Helena Třeštíková: Mallory

Colleague Allan Berg wrote a review of “Mallory” when it was shown at CPH:DOX, here is how festival directors Svetlana and Zoran Popovic introduces the film that will be shown at Magnificent7 tonight, taken from http://www.magnificent7festival.org/en/index.php:

The most recent documentary of one of the most important European authors of documentary film, awarded Grand Prix for Best Documentary at the Karlovy Vary Film Festival, made in the unique style of her most famous works, born over years of work. This time Helena Trestikova spent 13 years following and recording everything important happening to Mallory, a young, initially problematic girl, who goes on to become a mother before the camera, and struggles in clumsy and unusual ways to find her place under the sun. Despite temptations and weaknesses, she matures, stumbles and falls, but always finds the strength to pick herself back up again. Precisely in these moments of refusal to submit to despair, unusual twists occur, leading this film, one of a series of the best-known films of Helena Trestikova concerning young people left to fend for themselves on the streets, to gradually become a fascinating contemporary fairy tale told in the bitter tones of precisely documented reality.

Masterfully directed, analytical and empathic to its core “Mallory” reaches the pinnacles of verité documentary films. The film was shot by a total of six different cameraman, an unavoidable consequence of the vicissitudes of such a project, but it is astounding how the photography and camera retain their style, and the frames always appear though-out and precise, full of an authentic atmosphere of the filmed space and the lighting dispositions. The excellent editing of Jakub Hejna, a long-time collaborator of Trestikova, lends the films an extraordinary dynamism, while events and years fly before our eyes building a flawless dramatic composition of the film.

“Mallory” is a powerful testament of the wonders hidden in seemingly simple images of reality, which obtain their full meaning thanks to a unique insight, one capable of encompassing long periods in the life of the main character.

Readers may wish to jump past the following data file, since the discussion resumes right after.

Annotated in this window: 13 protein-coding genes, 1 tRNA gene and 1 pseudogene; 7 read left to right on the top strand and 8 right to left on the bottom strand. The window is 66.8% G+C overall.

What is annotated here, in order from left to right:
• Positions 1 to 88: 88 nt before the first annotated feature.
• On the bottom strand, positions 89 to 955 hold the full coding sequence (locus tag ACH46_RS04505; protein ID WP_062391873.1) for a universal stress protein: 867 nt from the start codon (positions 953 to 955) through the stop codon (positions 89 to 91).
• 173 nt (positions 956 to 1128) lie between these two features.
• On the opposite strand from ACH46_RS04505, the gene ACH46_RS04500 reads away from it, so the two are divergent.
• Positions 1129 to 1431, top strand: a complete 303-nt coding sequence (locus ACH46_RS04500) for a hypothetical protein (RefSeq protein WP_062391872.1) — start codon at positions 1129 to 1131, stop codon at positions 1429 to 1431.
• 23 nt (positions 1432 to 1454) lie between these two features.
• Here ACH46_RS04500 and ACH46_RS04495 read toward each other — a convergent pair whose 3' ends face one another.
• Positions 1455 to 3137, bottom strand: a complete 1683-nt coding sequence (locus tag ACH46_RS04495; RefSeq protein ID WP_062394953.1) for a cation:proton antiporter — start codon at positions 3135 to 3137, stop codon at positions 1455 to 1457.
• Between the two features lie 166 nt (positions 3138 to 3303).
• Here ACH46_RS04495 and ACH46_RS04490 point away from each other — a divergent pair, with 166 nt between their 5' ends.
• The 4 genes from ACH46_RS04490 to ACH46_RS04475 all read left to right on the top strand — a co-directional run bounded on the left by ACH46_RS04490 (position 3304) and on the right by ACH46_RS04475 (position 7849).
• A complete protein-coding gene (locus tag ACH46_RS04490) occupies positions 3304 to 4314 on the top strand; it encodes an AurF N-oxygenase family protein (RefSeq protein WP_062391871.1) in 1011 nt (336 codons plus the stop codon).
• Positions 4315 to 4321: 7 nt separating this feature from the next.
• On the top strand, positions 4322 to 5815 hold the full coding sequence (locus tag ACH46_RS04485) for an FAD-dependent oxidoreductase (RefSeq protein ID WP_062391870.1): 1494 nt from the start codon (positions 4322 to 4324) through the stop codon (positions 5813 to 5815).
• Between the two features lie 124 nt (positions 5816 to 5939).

Director’s Word: We hope that our film can inspire the audience, who feel that they’re not doing well in their life. (And that can happen to almost everyone.) The message of the film is simple: change is possible and hope always exists.

negativ.cz/en/films/mallory

Czech Republic, 2015, 97 minutes

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Tue Steen Müller
Tue Steen Müller

Müller, Tue Steen
Documentary Consultant and Critic, DENMARK

Worked with documentary films for more than 20 years at the Danish Film Board, as press officer, festival representative and film consultant/commissioner. Co-founder of Balticum Film and TV Festival, Filmkontakt Nord, Documentary of the EU and EDN (European Documentary Network).
Awards: 2004 the Danish Roos Prize for his contribution to the Danish and European documentary culture. 2006 an award for promoting Portuguese documentaries. 2014 he received the EDN Award “for an outstanding contribution to the development of the European documentary culture”. 2016 The Cross of the Knight of the Order for Merits to Lithuania. 2019 a Big Stamp at the 15th edition of ZagrebDox. 2021 receipt of the highest state decoration, Order of the Three Stars, Fourth Class, for the significant contribution to the development and promotion of Latvian documentary cinema outside Latvia. In 2022 he received an honorary award at DocsBarcelona’s 25th edition having served as organizer and programmer since the start of the festival.
From 1996 until 2005 he was the first director of EDN (European Documentary Network). From 2006 a freelance consultant and teacher in workshops like Ex Oriente, DocsBarcelona, Archidoc, Documentary Campus, Storydoc, Baltic Sea Forum, Black Sea DocStories, Caucadoc, CinéDOC Tbilisi, Docudays Kiev, Dealing With the Past Sarajevo FF as well as programme consultant for the festivals Magnificent7 in Belgrade, DOCSBarcelona, Verzio Budapest, Message2Man in St. Petersburg and DOKLeipzig. Teaches at the Zelig Documentary School in Bolzano Italy.

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